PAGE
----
could be observed, and the strength was γ(s). The mathematical roughness was introduced by the following formula:
(6)
here, ∂ ω/∂n was the normal vorticity flux on the surface the body; δt was the time step of the fractional method; α(s)
was the function which embodied the influence of the roughness. The function α(s) could be continuous function,
constant, discrete points and so on. In general, different values of α(s) expressed different roughness of the surface of the
body. It was briefly described below:
0: Slip boundary condition;
0~1: Partial-slip boundary condition;
1: Standard no-slip boundary condition;
>1: Backward multi-layer slip boundary condition;
<0: Forward multi-layer slip boundary condition;
Hydroacoustic theory
When the Mach Number M=u/C0≪1, the Powell equation could be used to predict the water noise:
(7)
It was a typical hyperbolic equation. Water noise in far field could be gotten.
EXPERIMENT
The experiment was carried on in water tunnel (Fig. 1), the model is a NACA0020 airfoil with a chord 131mm. Two-
dimensional LDV was used to measure
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the velocity, BK8103 and BK8105 were used to measure the pressure fluctuation to get the water noise.
Fig. 1: Equipment of the Experiment
In order to investigate the influence of the roughness of the surface and how to realize the mathematical roughness in
physics, two models were considered. One model had normal surface, the other had rough surface on which some little
cylinders of 2–3mm diameter and 1–2mm height were distributed orderly. The rough surface model could be shown in the
Fig. 2:
Fig. 2: Model of Roughness Surface
RESULTS
To investigate the influence of roughness, four cases were calculated under the same Reynolds number about 105. In
the experiment, horizontal velocities were measured by LDV at several velocity sections. The horizontal velocities were
given in this paper at these same sections. The numerical and experimental horizontal velocities were compared in Fig. 3-
Fig. 6. In these figures, (a) described the numerical velocity field, (b) described the experimental velocity field.
Fig. 3: Velocity field compared at 00 attack angle (full wing with normal roughness)
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Fig. 4: Velocity field compared at 00 attack angle (full wing with relative roughness)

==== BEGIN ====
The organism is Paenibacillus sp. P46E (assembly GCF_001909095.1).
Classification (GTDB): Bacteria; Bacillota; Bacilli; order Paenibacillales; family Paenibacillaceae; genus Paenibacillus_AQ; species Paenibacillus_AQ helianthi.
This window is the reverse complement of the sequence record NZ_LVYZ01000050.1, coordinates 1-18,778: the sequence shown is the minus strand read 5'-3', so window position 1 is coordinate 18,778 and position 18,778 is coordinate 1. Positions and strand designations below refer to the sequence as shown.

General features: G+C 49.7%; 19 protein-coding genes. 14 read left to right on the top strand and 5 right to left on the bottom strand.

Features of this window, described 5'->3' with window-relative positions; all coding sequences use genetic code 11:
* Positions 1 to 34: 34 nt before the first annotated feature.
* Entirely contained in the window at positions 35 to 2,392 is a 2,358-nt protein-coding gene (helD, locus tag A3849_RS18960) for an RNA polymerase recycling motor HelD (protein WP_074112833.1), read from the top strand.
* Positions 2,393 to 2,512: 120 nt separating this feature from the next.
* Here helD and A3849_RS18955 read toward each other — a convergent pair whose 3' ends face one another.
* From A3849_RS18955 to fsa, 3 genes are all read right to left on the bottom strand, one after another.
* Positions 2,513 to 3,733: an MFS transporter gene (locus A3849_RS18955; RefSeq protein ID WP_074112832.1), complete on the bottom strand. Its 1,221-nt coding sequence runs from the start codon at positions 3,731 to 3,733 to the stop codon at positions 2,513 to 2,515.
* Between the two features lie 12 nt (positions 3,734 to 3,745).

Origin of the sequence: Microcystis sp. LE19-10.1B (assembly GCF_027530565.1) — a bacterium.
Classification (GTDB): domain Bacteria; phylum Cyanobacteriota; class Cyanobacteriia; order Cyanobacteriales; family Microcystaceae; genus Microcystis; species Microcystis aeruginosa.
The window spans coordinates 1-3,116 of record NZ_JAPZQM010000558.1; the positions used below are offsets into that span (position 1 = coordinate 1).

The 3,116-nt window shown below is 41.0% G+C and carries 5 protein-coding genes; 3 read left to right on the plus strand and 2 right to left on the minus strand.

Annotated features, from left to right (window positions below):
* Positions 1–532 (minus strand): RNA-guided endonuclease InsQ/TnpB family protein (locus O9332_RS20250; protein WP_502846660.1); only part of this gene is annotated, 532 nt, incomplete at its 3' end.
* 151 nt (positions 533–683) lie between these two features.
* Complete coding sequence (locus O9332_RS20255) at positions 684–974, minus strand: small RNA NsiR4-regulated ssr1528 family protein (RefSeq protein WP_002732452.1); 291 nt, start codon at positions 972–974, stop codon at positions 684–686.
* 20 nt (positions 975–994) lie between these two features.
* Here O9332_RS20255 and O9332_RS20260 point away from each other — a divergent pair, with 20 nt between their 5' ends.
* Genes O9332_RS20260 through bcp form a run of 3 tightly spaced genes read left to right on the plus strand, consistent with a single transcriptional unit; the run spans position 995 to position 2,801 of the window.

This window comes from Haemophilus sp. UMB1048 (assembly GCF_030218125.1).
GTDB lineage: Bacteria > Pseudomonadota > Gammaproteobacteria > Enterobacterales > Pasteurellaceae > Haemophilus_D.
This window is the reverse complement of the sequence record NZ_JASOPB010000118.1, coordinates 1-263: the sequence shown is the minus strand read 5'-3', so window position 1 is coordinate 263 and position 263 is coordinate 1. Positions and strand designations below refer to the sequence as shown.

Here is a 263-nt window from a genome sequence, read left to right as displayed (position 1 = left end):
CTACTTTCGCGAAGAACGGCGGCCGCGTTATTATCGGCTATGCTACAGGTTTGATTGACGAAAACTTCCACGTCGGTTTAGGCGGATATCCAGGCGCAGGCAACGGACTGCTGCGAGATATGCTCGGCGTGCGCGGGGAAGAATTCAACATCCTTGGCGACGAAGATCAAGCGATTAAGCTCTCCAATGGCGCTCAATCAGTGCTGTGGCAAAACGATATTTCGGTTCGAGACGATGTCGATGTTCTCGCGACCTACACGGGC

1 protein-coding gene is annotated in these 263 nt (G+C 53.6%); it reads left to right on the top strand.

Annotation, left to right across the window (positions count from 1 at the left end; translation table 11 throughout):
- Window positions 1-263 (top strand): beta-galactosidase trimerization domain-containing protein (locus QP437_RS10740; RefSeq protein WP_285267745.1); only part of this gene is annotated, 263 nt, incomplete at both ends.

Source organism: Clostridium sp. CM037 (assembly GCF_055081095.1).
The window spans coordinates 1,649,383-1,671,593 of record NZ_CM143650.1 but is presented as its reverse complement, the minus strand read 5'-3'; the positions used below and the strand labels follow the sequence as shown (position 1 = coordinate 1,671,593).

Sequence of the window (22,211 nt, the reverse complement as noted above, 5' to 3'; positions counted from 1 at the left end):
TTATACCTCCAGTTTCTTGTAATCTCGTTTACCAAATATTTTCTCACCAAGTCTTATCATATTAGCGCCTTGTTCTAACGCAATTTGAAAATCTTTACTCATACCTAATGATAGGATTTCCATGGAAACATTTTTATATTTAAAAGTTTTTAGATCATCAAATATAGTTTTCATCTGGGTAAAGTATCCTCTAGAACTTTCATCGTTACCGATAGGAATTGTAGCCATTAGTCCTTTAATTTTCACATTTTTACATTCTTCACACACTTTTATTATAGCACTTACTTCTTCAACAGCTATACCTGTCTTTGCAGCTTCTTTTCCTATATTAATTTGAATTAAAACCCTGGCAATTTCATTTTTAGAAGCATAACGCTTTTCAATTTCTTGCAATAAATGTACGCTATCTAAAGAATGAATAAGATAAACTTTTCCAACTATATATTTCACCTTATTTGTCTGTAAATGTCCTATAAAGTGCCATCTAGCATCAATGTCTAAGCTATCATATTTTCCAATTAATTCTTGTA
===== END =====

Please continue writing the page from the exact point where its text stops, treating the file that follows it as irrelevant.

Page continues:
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Fig. 5: Velocity field compared at 150 attack angle (full wing with normal roughness)
Fig. 6: Velocity field compared at 150 attack angle (full wing with relative roughness)
In Fig. 3, a 00 attack angle foil with normal roughness (no-slip boundary condition) was investigated. The results
show that the computed velocity field agrees with the experimental ones. In Fig. 4, a 00 attack angle foil with relative
roughness, which was used in experiment, was investigated. The mathematical roughness of α(s)=1.5 corresponded to the
relative roughness in the experiment. The boundary layer thickened because of the relative roughness under 00 attack
angle. In Fig. 5, a 150 attack angle foil with normal roughness (no-slip boundary condition) was investigated. The results
show that the computed velocity field agrees with the experimental results. In Fig. 6, a 150 attack angle foil with relative
roughness, which was used in the experiment, was investigated. The mathematics roughness of α(s)=1.5 corresponds to
the relative roughness in the experiment. The results indicated that the seperation of the flow was strengthened and the
seperated position moved ahead. It means that the positive mathematical roughness (backward multi-layer slip boundary
condition) made the breakdown of vortex appear early. But the numerical flow field did not agree with the experiment
well. There were some problems in the experiment.
Fig. 7–Fig. 10 describe the vortex structure in four different cases. In these figures, (a) and (b) describe the unsteady
vortex structure of same case.
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Fig. 7: Vorticity contours at 00 attack angle with α(s)=1.0